What a spiritual high shares with a mental breakdown

Of infinite time“We’ve all heard stories of sudden self-transformation, or what American psychologists William Miller and Janet C’de Baca call ‘quantum shift’, whether it’s the religious conversion of Saint Paul on the road to Damascus, enlightenment of Siddhartha Gautama the Buddha, drug addicts at their lowest to find God, or near-death experiences that give people a new outlook on life.But all sudden – or seemingly sudden – changes in outlook and personality The onset of psychosis in particular involves a surprisingly similar transformation of reality, but which precedes a frightening descent into “mental illness”.

What can explain the striking similarities in these sudden transformative experiences, some of which presage “mental illness,” while others lay the groundwork for spiritual renewal and an galvanized sense of purpose? Are these really two versions of the same underlying psychological process?

. . . Here’s a major clue to the parallels between sudden psychotic episodes and religious epiphanies – it’s the mythical idea, endlessly repeated and very hard to shake, that the same struggles that can lead to spiritual breakthrough or heroic acts also risk destroying an individual or, in other words, triggering mental dysfunction. As [hospital chaplain Anton] Boisen said:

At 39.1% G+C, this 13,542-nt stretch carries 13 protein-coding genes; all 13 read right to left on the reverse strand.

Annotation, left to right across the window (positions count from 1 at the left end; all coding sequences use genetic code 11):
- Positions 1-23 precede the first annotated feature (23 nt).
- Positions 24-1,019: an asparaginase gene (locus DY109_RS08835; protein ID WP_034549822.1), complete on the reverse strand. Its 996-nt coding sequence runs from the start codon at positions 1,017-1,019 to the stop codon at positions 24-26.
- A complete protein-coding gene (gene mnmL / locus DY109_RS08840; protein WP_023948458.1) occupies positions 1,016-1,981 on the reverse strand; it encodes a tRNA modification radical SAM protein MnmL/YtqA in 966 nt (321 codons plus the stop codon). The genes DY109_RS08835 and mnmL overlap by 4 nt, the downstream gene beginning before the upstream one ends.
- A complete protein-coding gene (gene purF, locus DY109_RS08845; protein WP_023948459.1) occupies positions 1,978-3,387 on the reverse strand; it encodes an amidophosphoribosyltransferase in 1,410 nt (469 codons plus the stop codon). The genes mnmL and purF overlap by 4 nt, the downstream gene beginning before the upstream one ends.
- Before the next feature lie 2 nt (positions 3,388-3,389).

The conclusion follows that certain types of mental disorders and certain types of religious experiences are all attempts at reorganization. The difference is in the result. When the attempt is successful and some degree of victory is achieved, this is commonly recognized as a religious experience. In the event of failure or of indefinite duration, one generally speaks of “madness”.

. . . To help make sense of what’s going on in all these stories of sudden transformation, British psychologist and neuroscientist Robin Carhart-Harris and I recently introduced the construction of “pivotal mental states” (or PiMS), which we consider to be an evolved human being. capacity for sudden and radical psychic change. In our article from Journal of Psychopharmacology in 2020, we defined PiMS as a “hyper-plastic state[s] promoting rapid and deep learning that can mediate psychological transformation”. We believe that spiritual or incipient psychotic experiences that can lead to religious conversion or psychotic disorder, respectively, are two examples of PiMS, as are acute traumatic experiences that can lead to post-traumatic stress disorder, post-traumatic growth or some combination thereof.

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